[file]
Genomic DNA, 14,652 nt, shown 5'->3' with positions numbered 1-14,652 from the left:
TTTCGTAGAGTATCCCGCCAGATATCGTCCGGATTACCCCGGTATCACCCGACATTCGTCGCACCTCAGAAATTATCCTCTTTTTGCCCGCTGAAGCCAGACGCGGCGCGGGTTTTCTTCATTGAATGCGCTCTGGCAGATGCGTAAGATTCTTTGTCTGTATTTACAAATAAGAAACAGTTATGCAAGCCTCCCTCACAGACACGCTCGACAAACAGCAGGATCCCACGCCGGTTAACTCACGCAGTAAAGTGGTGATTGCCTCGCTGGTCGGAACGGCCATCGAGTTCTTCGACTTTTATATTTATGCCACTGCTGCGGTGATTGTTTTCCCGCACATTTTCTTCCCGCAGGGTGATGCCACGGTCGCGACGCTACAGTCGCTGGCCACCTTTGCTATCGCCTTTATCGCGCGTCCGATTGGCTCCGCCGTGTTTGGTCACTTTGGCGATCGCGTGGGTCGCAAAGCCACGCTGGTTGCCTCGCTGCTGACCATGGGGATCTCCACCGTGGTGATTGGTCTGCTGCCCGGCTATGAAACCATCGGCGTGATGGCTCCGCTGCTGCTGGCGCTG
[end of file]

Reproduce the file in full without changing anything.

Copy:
Genomic DNA, 14,652 nt, shown 5'->3' with positions numbered 1-14,652 from the left:
TTTCGTAGAGTATCCCGCCAGATATCGTCCGGATTACCCCGGTATCACCCGACATTCGTCGCACCTCAGAAATTATCCTCTTTTTGCCCGCTGAAGCCAGACGCGGCGCGGGTTTTCTTCATTGAATGCGCTCTGGCAGATGCGTAAGATTCTTTGTCTGTATTTACAAATAAGAAACAGTTATGCAAGCCTCCCTCACAGACACGCTCGACAAACAGCAGGATCCCACGCCGGTTAACTCACGCAGTAAAGTGGTGATTGCCTCGCTGGTCGGAACGGCCATCGAGTTCTTCGACTTTTATATTTATGCCACTGCTGCGGTGATTGTTTTCCCGCACATTTTCTTCCCGCAGGGTGATGCCACGGTCGCGACGCTACAGTCGCTGGCCACCTTTGCTATCGCCTTTATCGCGCGTCCGATTGGCTCCGCCGTGTTTGGTCACTTTGGCGATCGCGTGGGTCGCAAAGCCACGCTGGTTGCCTCGCTGCTGACCATGGGGATCTCCACCGTGGTGATTGGTCTGCTGCCCGGCTATGAAACCATCGGCGTGATGGCTCCGCTGCTGCTGGCGCTG